Some of the monstrous brutes have fierce teeth, which look like they could make short work of us.  We scurried away.  Where would we be safe?

succulents, foliage plants

The sharp leaves of Agave ‘Blue Glow’ look like so many enormous teeth.

How had we not noticed all of the teeth before?  They were everywhere!

succulents, black foliage

This Dyckia arizona tried to bite us as we passed.

Exhausted, and with darkness falling, we realized that we needed to seek shelter in the house.  We ran down the hill, passing a trio of demons, barely escaping their clutches.

Sequoiadendron giganteum 'Pendulum'

Three hulking monsters tried to grab us as we passed.

At last, safety was ours, warm and snug inside, with the doors locked, a fire lit and the dogs on guard.  We opened a bottle of wine and discussed how many narrow escapes we had had.  What we didn’t realize was that the creatures were waiting for us to leave to really let loose:

Sequoiadendron giganteum 'Pendulum'

Only when the humans leave and the sun goes down do the creatures really come out to party!

A very Happy Halloween to all from the Phantoms and Fiends at Form and Foliage!


8 Comments

Strange Bedfellows…or ‘What’s that Succulent Doing Next to that Spruce?’

succulents, conifers

Agave ‘Blue Glow’ has maroon edges that echo the deep hues of the Cotinus x ‘Grace’ on the right and the Acer palmatum ‘Twombly’s Sentinel’ on the left

Succulents seem to be all the rage these days, with specialty nurseries and designers abounding. We admire many of the succulent creations, but never really embraced the ‘total look’, which seemed often to lack scale and suffer from excessive cuteness. When we focused on some of the edgier genera, with larger specimens, such as Agaves, we also realized that we didn’t need to isolate succulents in their own beds and containers, we could incorporate them into the overall garden design.

succulents

Agave ‘Blue Glow’ can hold its own beside conifers (in this case Chamaecyparis pisifera ‘Golden Girl’, Picea pungens ‘Glauca Procumbens’ and ‘Picea orientalis ‘Golden Start ‘) and other woody foliage plants.

 

A study in dusty blue: Cedrus deodara 'Prostrate Beauty' and Agave parryi var. huachucensis share the same hue with vastly different structures and textures.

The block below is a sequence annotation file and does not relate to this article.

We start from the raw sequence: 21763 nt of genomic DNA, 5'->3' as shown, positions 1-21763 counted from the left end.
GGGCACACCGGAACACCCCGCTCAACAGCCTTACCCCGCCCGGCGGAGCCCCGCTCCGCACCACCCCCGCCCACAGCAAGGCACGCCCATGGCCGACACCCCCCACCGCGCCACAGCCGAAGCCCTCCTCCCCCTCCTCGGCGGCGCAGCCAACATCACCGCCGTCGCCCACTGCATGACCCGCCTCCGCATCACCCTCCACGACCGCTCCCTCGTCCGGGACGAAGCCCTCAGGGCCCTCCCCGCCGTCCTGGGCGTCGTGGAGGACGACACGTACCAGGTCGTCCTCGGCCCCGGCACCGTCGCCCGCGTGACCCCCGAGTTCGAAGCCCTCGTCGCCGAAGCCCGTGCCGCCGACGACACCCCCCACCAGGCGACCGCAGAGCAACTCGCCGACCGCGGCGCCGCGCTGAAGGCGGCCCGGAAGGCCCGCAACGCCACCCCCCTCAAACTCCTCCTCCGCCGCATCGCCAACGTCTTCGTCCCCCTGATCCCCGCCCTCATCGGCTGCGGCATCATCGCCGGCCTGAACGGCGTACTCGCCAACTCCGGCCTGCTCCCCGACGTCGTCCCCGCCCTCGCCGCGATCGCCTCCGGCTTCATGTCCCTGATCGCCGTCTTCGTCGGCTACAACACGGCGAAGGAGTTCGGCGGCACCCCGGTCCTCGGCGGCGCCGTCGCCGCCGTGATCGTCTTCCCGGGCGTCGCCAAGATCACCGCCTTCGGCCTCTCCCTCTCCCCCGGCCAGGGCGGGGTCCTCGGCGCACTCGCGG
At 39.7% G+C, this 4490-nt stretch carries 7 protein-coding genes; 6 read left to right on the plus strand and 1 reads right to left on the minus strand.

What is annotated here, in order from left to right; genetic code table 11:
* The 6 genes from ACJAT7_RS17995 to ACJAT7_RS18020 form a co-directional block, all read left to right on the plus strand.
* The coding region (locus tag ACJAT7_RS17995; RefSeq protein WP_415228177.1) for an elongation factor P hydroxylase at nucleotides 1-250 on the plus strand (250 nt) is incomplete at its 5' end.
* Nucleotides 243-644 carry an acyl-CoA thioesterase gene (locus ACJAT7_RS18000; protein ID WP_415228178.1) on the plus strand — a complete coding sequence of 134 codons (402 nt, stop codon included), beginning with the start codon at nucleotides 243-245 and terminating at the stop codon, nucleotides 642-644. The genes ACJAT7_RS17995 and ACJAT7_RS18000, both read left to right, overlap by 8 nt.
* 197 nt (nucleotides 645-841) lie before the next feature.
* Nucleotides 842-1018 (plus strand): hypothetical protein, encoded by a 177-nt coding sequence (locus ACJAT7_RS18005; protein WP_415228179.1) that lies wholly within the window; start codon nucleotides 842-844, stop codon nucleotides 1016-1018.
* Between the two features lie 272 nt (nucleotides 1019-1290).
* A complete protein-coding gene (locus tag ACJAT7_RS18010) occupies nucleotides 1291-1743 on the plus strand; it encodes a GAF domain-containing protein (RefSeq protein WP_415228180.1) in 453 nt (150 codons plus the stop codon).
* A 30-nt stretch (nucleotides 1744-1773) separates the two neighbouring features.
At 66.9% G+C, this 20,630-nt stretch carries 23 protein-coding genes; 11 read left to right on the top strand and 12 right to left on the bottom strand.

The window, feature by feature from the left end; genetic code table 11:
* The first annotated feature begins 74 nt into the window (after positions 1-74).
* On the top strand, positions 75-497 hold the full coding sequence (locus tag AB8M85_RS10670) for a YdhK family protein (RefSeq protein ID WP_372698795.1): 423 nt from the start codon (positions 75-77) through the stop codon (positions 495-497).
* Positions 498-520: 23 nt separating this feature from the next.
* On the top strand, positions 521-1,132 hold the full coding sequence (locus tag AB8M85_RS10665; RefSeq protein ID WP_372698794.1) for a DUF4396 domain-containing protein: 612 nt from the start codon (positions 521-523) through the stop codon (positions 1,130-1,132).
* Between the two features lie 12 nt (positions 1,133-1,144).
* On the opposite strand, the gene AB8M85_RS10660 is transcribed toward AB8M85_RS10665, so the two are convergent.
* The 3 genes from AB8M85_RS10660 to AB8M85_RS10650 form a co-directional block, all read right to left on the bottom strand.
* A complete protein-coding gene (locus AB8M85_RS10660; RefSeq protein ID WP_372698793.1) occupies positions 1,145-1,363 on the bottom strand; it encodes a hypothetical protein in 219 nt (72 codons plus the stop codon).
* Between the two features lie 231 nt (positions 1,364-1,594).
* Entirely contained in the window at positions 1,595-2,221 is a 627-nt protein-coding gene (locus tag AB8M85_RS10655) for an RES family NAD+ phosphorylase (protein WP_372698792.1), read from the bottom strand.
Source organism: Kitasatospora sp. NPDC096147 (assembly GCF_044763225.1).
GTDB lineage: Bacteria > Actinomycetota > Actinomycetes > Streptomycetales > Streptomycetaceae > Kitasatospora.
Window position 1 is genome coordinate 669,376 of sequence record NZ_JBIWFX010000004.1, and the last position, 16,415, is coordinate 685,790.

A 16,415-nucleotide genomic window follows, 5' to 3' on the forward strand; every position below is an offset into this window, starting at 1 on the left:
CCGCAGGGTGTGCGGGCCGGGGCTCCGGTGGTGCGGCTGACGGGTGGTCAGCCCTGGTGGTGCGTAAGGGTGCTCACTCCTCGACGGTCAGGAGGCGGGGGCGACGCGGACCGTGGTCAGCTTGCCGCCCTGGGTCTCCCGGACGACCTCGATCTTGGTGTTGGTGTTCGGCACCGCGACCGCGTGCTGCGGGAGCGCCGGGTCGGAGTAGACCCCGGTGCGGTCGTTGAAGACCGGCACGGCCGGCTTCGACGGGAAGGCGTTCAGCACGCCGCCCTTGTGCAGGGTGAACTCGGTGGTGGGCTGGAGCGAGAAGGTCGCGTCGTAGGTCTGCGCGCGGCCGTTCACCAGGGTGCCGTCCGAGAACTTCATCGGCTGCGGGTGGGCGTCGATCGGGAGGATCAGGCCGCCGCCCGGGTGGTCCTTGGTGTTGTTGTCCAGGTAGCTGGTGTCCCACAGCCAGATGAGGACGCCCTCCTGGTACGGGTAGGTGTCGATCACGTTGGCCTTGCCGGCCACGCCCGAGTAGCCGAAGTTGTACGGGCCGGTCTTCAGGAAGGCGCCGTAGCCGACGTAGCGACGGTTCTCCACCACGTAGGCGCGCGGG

A study in dusty blue: Cedrus deodara ‘Prostrate Beauty’ and Agave parryi var. huachucensis share the same hue, but with vastly different structures and textures.

Foliage gardeners continually must grapple with the fact that most of the interesting foliage plants have small leaves. From the conifers’ needles to shrubs such as Abelia, Berberis and Hebe it is difficult to get away from fine textures. Most of the large-leaved shrubs, such as Rhododendron and Pieris, are denizens of the woodland garden and not happy in sunny gardens without acid soils. Many succulents provide large scale leaves that beautifully contrast with finer foliage.

conifers, succulents

Agave lophantha ‘Quadricolor’ and Juniperus x media ‘Daub’s Frosted’ share the same yellow and green foliage colors. Pinus strobus ‘Mini Twists’ is to the right.

 

succulents, barberry, manzanita

The same Agave, this time keeping company with Arctostaphlos ‘Emerald Carpet’ and Berberis thunbergii ‘Maria’ (sold as Sunjoy Gold Pillar)

The idea of interplanting succulents with conifers and other foliage plants strikes some as odd if not downright unnatural. To get a taste of how Nature herself does it, visit a forest in Mexico and see Yucca and Agave growing side by side with pines and cypress. We think of Mexico as a succulent haven when in fact Mexico also has more native pine species than any other country. Many of our perceived design rules are products of our own traditions and not necessarily representative of what is possible or, indeed, even plentiful in Nature.

succulents

Yucca ‘Tiny Star’ and other succulents with coniferous accompaniment. The conifers echo the yellow in the Yucca and soften its sharp lines.

Succulents come in a vast array of colors although most of the genera with larger species (Yucca, Agave, Aloe, etc) have the most selections in shades of green, blue and yellow. It is not uncommon to find multiple colors with either stripes, such as many Yucca and Agave, or marginal accents in contrasting shades.

conifers, succulents

Aloe striata in a bed of Juniperus procumbens, flanked by golden Chamaecyparis.

Aloe striata has coral leaf margins and in shade, rosettes of broad, flat, bluish-green leaves. The leaves turn ruddy pink in full sun and make for a beautifully two-toned plant. In the photo above, the blue-green of the Aloe is echoed by the juniper, again with a marvelous textural contrast. The Aloe is hardy to only 20 degrees, so in this garden is planted in a container, which may be moved to a protected area when necessary.

Mangave 'Macho Mocha' is one of the few larger succulents with significant maroon coloration.